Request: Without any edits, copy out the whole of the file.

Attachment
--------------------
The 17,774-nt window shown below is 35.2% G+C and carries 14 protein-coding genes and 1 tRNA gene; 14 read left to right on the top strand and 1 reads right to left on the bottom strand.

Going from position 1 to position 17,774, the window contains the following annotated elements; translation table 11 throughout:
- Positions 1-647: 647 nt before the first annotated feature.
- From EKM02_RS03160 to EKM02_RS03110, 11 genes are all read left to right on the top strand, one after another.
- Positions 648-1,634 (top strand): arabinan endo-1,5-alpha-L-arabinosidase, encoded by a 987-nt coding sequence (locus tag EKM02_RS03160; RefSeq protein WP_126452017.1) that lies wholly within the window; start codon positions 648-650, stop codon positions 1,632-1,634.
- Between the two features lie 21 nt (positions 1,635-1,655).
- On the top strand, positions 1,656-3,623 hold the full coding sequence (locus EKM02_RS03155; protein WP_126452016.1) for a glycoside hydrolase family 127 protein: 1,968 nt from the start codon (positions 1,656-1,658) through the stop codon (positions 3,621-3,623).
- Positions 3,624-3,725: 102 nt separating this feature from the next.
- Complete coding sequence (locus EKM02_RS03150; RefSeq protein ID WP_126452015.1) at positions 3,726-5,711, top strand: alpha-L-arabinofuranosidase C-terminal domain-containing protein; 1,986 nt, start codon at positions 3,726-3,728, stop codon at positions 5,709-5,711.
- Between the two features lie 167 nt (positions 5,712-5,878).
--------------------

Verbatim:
The 17,774-nt window shown below is 35.2% G+C and carries 14 protein-coding genes and 1 tRNA gene; 14 read left to right on the top strand and 1 reads right to left on the bottom strand.

Going from position 1 to position 17,774, the window contains the following annotated elements; translation table 11 throughout:
- Positions 1-647: 647 nt before the first annotated feature.
- From EKM02_RS03160 to EKM02_RS03110, 11 genes are all read left to right on the top strand, one after another.
- Positions 648-1,634 (top strand): arabinan endo-1,5-alpha-L-arabinosidase, encoded by a 987-nt coding sequence (locus tag EKM02_RS03160; RefSeq protein WP_126452017.1) that lies wholly within the window; start codon positions 648-650, stop codon positions 1,632-1,634.
- Between the two features lie 21 nt (positions 1,635-1,655).
- On the top strand, positions 1,656-3,623 hold the full coding sequence (locus EKM02_RS03155; protein WP_126452016.1) for a glycoside hydrolase family 127 protein: 1,968 nt from the start codon (positions 1,656-1,658) through the stop codon (positions 3,621-3,623).
- Positions 3,624-3,725: 102 nt separating this feature from the next.
- Complete coding sequence (locus EKM02_RS03150; RefSeq protein ID WP_126452015.1) at positions 3,726-5,711, top strand: alpha-L-arabinofuranosidase C-terminal domain-containing protein; 1,986 nt, start codon at positions 3,726-3,728, stop codon at positions 5,709-5,711.
- Between the two features lie 167 nt (positions 5,712-5,878).